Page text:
Korean insurance companies are facing a tighter regulatory environment with new risk-based capital rules, known as K-Insurance Capital Standards (K-ICS), along with global accounting standards on insurance contracts.
The new burden will affect their preferences on vehicles and capital structures when committing to alternative assets.
Before the full adoption of IFRS 17, which is scheduled for 2021, insurance companies will be less inclined to allocate their assets to commingled funds and make equity commitments due to the tighter assessment methods on required capital.
“[Real estate] equity investments are not desirable given the tight guideline on RBC ratios in Korea,” Young San Choi, head of global alternative investment at NH Life Insurance told industry participants at a panel discussion at the PERE 2017 Seoul Investor Forum held on November 30.
Investing in collective investment entities via commingled funds will be considered as equity-type investments. A local watchdog will ‘look through’ the structure of each commitment to alternative assets to reflect associated risk factors, according to the first draft of public consultation for K-ICS published by the Financial Supervisory Service in March.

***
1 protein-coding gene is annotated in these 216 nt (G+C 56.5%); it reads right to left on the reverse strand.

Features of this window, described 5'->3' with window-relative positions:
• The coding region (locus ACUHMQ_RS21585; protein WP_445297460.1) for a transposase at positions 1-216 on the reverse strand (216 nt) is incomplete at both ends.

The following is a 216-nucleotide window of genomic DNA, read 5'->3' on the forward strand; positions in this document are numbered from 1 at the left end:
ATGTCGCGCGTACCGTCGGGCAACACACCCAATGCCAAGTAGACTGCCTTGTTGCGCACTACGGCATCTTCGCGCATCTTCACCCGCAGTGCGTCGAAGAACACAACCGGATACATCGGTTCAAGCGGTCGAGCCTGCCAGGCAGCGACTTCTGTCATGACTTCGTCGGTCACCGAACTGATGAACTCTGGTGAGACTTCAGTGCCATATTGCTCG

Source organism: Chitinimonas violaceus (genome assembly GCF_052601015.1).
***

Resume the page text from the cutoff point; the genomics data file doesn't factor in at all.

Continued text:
“Under the current risk-based capital scheme, insurance companies will be charged up to 49 percent of capital burden given [market] risks they are taking when committing to commingled funds for exposures to alternative assets,” the department of insurance compliance examination at the FSS confirmed to sister publication Private Debt Investor, adding that the regulator plans to release the latest guideline for K-ICS to the public in April 2018 at the latest.
The FSS has also suggested in the report that managers and their investors can reduce the credit risk burden by providing cash and other qualified collateral.
Despite the capital buffer to be applied to investing in risky assets including alternatives, Korean insurers are looking to illiquid debt commitments as they pursue higher yielding assets to ease negative interest margin issues amid the low rate environment.